This is a riveting story about an American woman of Iraqi Christian origin who comes with the Americans as a translator. She meets her grandmother who was still in Baghdad and the story demonstrates the clash between the two generations in their understanding of ethics and belonging.
The archbishop of Baghdad tells the turbulent everyday life of the Christians living in Iraq. After having been manipulated by the dictatorship for a long time, they are oppressed by violence and today they are the most affected by the situation in the post-Saddam era. Hurt and unable to go on, they can't recognize themselves in their own country anymore. This is an uncompromising account.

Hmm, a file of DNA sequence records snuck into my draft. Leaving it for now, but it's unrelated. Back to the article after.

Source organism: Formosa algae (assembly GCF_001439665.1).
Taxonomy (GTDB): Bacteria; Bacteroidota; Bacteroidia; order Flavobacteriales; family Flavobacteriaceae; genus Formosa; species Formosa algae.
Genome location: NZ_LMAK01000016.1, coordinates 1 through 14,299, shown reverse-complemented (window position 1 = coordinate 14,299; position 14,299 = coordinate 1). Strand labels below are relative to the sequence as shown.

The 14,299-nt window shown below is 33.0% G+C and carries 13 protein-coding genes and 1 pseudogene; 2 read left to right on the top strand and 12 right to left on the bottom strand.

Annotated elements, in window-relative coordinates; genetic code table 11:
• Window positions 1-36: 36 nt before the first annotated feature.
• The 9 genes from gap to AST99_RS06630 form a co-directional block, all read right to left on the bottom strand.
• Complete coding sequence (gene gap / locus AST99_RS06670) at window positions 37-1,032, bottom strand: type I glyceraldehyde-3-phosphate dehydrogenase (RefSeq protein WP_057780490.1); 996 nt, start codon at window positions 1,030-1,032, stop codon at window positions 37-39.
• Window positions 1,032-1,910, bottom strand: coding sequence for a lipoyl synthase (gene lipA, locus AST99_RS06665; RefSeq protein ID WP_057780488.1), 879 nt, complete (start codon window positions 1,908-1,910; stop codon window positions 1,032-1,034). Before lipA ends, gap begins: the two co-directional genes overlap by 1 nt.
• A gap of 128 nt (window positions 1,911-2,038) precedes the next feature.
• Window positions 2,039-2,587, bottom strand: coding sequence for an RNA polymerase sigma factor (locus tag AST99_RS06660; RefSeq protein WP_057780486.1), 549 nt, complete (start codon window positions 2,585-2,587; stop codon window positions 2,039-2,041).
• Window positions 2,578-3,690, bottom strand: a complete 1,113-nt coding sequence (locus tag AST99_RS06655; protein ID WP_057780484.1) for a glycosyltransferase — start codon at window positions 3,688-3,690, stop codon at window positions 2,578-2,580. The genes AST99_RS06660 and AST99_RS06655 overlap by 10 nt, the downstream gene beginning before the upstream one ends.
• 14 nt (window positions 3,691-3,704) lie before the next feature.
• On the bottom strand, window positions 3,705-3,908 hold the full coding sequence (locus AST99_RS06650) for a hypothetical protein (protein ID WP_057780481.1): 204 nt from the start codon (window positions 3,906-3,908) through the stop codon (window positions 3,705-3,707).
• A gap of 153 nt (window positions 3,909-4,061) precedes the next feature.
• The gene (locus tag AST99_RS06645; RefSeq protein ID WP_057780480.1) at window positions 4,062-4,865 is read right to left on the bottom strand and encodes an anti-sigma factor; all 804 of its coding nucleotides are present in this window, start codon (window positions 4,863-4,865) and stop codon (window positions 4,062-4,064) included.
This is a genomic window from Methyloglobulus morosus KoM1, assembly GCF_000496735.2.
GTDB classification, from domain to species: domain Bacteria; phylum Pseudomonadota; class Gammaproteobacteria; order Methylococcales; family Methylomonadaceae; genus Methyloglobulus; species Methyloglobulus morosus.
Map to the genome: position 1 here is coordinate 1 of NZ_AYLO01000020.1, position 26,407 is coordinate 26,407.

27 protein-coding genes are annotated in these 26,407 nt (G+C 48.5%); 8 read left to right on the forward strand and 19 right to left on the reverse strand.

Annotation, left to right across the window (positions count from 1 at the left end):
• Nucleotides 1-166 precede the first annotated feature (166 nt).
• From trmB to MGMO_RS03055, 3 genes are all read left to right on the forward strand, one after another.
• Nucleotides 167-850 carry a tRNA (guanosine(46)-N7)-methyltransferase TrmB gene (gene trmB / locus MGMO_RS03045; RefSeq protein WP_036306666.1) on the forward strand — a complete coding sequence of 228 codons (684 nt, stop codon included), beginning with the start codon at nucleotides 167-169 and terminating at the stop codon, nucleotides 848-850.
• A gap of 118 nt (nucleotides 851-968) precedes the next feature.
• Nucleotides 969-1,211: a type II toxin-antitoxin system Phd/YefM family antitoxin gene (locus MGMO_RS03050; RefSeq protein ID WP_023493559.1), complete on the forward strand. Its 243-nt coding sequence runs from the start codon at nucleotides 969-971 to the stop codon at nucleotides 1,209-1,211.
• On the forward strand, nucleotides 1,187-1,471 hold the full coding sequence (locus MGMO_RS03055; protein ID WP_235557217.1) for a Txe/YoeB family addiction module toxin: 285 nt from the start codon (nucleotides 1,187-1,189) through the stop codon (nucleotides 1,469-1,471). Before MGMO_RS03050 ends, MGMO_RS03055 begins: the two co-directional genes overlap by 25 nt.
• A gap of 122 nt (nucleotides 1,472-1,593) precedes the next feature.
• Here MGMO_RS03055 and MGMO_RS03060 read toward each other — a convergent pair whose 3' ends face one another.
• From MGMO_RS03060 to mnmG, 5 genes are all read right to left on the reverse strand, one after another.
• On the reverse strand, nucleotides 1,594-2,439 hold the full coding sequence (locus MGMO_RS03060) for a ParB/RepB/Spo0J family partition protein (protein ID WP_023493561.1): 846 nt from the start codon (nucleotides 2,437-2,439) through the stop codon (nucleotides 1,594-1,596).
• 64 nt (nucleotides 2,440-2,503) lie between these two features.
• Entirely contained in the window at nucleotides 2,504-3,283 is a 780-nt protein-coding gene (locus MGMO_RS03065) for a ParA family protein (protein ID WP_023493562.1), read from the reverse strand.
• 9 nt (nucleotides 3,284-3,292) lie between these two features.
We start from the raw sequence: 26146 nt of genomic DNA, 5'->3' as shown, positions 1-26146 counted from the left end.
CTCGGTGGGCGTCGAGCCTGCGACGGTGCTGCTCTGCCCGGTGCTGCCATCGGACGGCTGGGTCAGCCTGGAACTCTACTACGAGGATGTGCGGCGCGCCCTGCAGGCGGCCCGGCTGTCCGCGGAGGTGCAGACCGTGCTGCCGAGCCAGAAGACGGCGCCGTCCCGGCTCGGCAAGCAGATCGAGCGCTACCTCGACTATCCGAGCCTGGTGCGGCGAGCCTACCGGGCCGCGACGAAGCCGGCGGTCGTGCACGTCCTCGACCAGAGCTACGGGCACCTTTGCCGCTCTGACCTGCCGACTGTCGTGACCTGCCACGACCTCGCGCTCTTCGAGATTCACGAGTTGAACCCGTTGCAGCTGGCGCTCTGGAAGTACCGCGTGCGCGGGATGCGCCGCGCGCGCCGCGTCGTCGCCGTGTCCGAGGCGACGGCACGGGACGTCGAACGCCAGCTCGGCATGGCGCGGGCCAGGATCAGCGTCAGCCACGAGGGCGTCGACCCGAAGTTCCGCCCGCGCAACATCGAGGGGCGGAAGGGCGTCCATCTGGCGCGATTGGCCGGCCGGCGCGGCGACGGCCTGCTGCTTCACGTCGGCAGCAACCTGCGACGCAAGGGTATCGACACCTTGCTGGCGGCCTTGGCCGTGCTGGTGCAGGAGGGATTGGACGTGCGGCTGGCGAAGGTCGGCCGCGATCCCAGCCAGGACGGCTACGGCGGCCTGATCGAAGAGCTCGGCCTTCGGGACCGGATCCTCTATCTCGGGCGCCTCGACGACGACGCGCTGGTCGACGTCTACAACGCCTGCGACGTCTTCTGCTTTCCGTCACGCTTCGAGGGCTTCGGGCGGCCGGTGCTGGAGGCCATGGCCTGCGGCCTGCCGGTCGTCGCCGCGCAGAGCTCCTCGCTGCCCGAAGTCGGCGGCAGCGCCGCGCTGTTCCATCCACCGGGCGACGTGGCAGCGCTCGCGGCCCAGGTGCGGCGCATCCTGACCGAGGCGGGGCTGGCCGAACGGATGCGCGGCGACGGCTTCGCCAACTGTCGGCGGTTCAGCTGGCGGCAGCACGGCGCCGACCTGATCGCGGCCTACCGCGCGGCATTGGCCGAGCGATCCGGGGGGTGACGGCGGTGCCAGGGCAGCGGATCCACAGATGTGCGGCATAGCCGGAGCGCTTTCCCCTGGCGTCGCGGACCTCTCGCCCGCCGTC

A collection of books about Iraq and the Iraqi people, by Canon Andrew White.
Few people in the West are aware of Christianity's vibrant past in this region, or of the fact that Christianity has continued to be a significant cultural and religious presence in Iraq right up to the present day. This book helps us explore the ancient heritage while shedding much needed light on the present dire situation for Christians in Iraq, under occupation and transitional rule through to the present day. It is essential reading for all those in the West who are concerned for the future of Iraq and its people.